Recent news shows it’s possible to undo the Democrats’ weaponization of our elections apparatus.
Florida, Missouri, and West Virginia joined Louisiana and Alabama in leaving ERIC, the voter registration data clearinghouse conservatives say is really a get-out-the-vote drive for Democrats. ERIC is the Electronic Registration Information Center, initially funded with George Soros money [more documentation here] and, until recently, overseen by a high-profile Democrat election lawyer. ERIC is supposed to help member states scrub their voter rolls of deceased and moved-away voters, but one of the complaints is that ERIC does a bad job, leaving the rolls bloated and elections vulnerable to fraud as a result.
Ohio and Iowa are the latest states to leave ERIC. Alaska and Texas may follow. States are leaving for many reasons. One of the reasons Louisiana gave was the overall Democrat tilt to the entire operation. Alabama was worried about a private group having access to voter data, among other things. Ohio had asked for changes and left when none were forthcoming. At this point, ERIC only serves the interests of the Democrats, Ohio’s Secretary of the State said in a letter.
These are not the only problems with ERIC. It recently came to light ERIC has been sharing data with a left-wing nonprofit – the Center for Election Innovation and Research (CEIR) – run by the very same high-profile Democrat election lawyer mentioned earlier (David Becker) who founded and only recently departed ERIC. The data pinpointed likely Democrat voters who had not yet registered to vote so they could be targeted for partisan registration drives.
As if illicit data sharing were not enough, ERIC also restricts states from acting against noncitizens registered to vote and tells states to keep their list maintenance data secret even though federal law requires it be made public. Other critics point out states are legally obligated to maintain their voter rolls and nothing in law allows them to outsource that function to outside private third parties, to begin with. In addition, according to an election integrity activist in my network, ERIC also requires member states to move to “online only” voter registration to eliminate signed voter registration documents. This completely frustrates signature verification requirements between registration documents and mail-in ballots in those states that require such verification. Still other critics reinforce the perception, stated at the outset, that ERIC is far more effective at identifying potential voters for the Democrats than keeping the voter rolls up to date.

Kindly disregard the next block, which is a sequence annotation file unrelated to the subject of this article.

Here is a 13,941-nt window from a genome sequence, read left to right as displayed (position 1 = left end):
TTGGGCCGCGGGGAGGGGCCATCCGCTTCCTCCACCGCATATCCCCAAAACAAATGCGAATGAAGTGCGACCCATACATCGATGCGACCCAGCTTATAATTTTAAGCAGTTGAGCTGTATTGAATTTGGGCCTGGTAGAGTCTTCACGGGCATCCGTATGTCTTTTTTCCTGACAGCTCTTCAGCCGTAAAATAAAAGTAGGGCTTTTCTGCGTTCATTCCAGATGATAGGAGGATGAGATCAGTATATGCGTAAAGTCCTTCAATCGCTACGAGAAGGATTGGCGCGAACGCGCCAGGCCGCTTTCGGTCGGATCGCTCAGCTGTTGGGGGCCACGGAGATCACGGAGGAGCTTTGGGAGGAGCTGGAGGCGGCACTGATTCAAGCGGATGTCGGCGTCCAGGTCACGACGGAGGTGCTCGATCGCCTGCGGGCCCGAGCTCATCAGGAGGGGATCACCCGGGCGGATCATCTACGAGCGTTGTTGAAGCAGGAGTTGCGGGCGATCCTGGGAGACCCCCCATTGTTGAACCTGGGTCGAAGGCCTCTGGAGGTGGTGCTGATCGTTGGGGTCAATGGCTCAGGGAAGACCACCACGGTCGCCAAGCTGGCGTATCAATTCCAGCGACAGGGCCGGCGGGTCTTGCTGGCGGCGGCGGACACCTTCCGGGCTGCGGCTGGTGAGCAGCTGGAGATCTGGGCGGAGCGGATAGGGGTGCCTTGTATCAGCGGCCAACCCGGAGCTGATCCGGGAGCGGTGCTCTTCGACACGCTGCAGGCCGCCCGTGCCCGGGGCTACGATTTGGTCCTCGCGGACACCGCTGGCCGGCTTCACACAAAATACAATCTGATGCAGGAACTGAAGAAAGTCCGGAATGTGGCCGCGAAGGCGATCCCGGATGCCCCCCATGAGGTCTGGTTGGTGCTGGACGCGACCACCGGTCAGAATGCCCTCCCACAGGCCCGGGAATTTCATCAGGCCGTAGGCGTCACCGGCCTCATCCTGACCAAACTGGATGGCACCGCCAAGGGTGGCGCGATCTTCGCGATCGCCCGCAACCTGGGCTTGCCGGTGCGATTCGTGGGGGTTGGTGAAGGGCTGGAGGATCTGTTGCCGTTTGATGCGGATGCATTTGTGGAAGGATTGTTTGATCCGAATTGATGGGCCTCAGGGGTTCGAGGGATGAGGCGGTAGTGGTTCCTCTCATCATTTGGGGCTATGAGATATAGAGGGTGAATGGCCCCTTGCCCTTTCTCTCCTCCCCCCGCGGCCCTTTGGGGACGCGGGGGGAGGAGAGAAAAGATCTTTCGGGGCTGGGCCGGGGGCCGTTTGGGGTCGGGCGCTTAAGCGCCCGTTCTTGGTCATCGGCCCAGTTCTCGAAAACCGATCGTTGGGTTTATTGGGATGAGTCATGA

States are scrambling for alternatives. Texas is developing an interstate crosscheck system to eliminate duplicate registrations. There used to be such a system, but the left-wing ACLU sued it out of existence, clearing the field for ERIC. Activists in Maryland point to one piece of the puzzle, a free service from the Post Office that standardizes addresses and tells you whether mail is deliverable there. Then there is the Omega4America operation that hopes to be in 15 or 20 states in 2024. It checks voter rolls against publicly available information to sniff out problem addresses in the records like hotels, RV parks, and prisons where felons are not supposed to vote. It can also ferret out fraud by elections officials if, for example, they change inactive voters to active status in the records wholesale, mail them ballots that get intercepted, then change the records back to inactive status.
ERIC is just one way the Democrats have weaponized elections. I’ll show you more when I return to the subject of election integrity next week.
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